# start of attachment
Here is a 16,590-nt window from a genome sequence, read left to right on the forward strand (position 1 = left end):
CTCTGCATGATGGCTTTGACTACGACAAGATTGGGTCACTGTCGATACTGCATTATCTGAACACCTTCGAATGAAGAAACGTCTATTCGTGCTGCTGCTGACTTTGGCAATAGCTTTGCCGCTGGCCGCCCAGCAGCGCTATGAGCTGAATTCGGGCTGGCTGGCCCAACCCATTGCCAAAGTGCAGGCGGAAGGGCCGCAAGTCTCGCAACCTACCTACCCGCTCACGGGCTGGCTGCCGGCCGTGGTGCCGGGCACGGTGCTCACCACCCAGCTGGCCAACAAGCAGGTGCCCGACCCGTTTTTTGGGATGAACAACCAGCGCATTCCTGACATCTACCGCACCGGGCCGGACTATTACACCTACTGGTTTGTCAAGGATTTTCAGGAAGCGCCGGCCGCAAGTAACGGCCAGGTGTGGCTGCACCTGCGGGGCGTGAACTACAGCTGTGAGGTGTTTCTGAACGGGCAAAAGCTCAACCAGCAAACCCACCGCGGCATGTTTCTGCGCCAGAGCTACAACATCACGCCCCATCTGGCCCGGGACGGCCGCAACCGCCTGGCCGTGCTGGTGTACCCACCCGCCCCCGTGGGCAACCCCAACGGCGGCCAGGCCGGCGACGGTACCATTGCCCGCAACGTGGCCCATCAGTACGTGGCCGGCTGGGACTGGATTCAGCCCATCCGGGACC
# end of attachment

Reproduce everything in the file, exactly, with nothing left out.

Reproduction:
Here is a 16,590-nt window from a genome sequence, read left to right on the forward strand (position 1 = left end):
CTCTGCATGATGGCTTTGACTACGACAAGATTGGGTCACTGTCGATACTGCATTATCTGAACACCTTCGAATGAAGAAACGTCTATTCGTGCTGCTGCTGACTTTGGCAATAGCTTTGCCGCTGGCCGCCCAGCAGCGCTATGAGCTGAATTCGGGCTGGCTGGCCCAACCCATTGCCAAAGTGCAGGCGGAAGGGCCGCAAGTCTCGCAACCTACCTACCCGCTCACGGGCTGGCTGCCGGCCGTGGTGCCGGGCACGGTGCTCACCACCCAGCTGGCCAACAAGCAGGTGCCCGACCCGTTTTTTGGGATGAACAACCAGCGCATTCCTGACATCTACCGCACCGGGCCGGACTATTACACCTACTGGTTTGTCAAGGATTTTCAGGAAGCGCCGGCCGCAAGTAACGGCCAGGTGTGGCTGCACCTGCGGGGCGTGAACTACAGCTGTGAGGTGTTTCTGAACGGGCAAAAGCTCAACCAGCAAACCCACCGCGGCATGTTTCTGCGCCAGAGCTACAACATCACGCCCCATCTGGCCCGGGACGGCCGCAACCGCCTGGCCGTGCTGGTGTACCCACCCGCCCCCGTGGGCAACCCCAACGGCGGCCAGGCCGGCGACGGTACCATTGCCCGCAACGTGGCCCATCAGTACGTGGCCGGCTGGGACTGGATTCAGCCCATCCGGGACC